In ‘Terrorists in the Cockpit’, Dotun delivers a devastating indictment of the Nigerian leadership class whose greed, avarice, misuse of power, selfishness and much more have dwarfed a potentially giant nation and ‘enslaved’ a free people. “A country could be likened to a plane,”he writes, “and its leaders, to the pilots. When a country elects its chief of state in a democracy; or a military officer forcefully imposes himself over it as the head, for all intents and purposes, the collective fate of the citizens of that country is in the hands of that head who, like a pilot, is in the cockpit, navigating the state plane at the altitude and airspeed that suit him. While the chief of state is the pilot, other senior government functionaries are the flight attendants. When the acts of the leaders of a nation wreak havoc that is synonymous with terrorism on the citizens, or when leaders deliberately employ terrorism against their own citizens; it is reasonable to conclude that in that nation - terrorists are in the cockpit. Recently, in the United Kingdom, a civilised, and well-established democracy, a former Prime Minister, Tony Blair, was described as 'the world's worst terrorist' by a relative of one of the 179 British soldiers killed in Iraq during an invasion generally believed to be based on either Blair's error of judgement or his overzealous show of support for American's George Bush in the aftermath of the 9/11 attacks.
Apart from the indictment of the leadership class, the author consistently makes a wake-up call to the followers whose breathtaking display of masochism, lethargy, acquiescence, and collaboration have partly facilitated the 'terrorist acts' of the leaders.
The book tells the story of Nigeria in its almost complete form. Is it corruption in its many diverse ways, among the various classes of people that make up the society? Is it vainglory viciousness and undue superciliousness on the part of the leaders and the decision makers, and even the not so high-up? All facets of national life and institutions and the ways in which they have become perverted are discussed; the government: the executive, the legislature, the judiciary, the universities, the religious leaders, the traditional institutions, the military establishment, the Police, the private businessmen; indeed, the list is endless. All of these have been explored through a multi-faceted narrative woven around the author's voyages across, and personal experience as a Nigerian boy and a Nigerian man who has seen all from a ringside seat in the last four decades of his personal, objective and impartial reasoning capability. The author does not just identify the problems of the nation and its people, he provides useful ideas on how to drive Nigeria on the path of social justice, equity, equality, egalitarianism, growth, and development among others.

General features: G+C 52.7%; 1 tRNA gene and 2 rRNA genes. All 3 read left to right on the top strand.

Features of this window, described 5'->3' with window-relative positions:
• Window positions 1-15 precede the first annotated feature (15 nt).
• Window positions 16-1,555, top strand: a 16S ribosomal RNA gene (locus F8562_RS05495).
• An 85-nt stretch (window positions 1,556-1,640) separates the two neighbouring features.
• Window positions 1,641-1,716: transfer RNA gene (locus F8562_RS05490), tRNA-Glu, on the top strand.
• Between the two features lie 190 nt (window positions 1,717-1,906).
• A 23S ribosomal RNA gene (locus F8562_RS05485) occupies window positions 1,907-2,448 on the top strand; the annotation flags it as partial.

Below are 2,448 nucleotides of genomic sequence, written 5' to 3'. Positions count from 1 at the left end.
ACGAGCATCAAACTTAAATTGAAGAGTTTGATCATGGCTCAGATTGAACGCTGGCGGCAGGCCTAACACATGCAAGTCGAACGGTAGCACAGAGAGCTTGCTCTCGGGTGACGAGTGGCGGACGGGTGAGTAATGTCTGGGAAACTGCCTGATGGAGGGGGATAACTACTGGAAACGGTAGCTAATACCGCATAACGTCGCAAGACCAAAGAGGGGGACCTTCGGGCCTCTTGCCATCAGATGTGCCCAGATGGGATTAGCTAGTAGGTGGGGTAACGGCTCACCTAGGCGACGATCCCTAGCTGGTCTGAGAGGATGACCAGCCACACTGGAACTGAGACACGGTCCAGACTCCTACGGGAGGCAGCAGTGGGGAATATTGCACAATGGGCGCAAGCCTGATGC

This book has just over 300 pages and nine chapters:
1.“In my father's house, there are many rooms...”
2.A democracy from hell
3.The land of 'slaves' and 'masters'
4.Blood on the ballot boxes
5.Feeding on the floating corpses
6.A religious but unrighteous nation.
7.A people at 'warre' with itself
8.Fighting an armoured tank with a pistol
9.Towards a people's government
In spite of its big volume, the book is readers friendly as it is woven into a tapestry of interesting narratives that would make readers go until the very last page. The reason for that is aptly captured by Ademola Oyinlola, Deputy Editor-in-Chief of Nigeria's Tell Magazine. “Dotun Oyeniyi writes with the felicity and fecundity of a great journalist. His descriptive ability and power of observation remind you of Charles Dickens, one of the greatest English Novelists”, he says.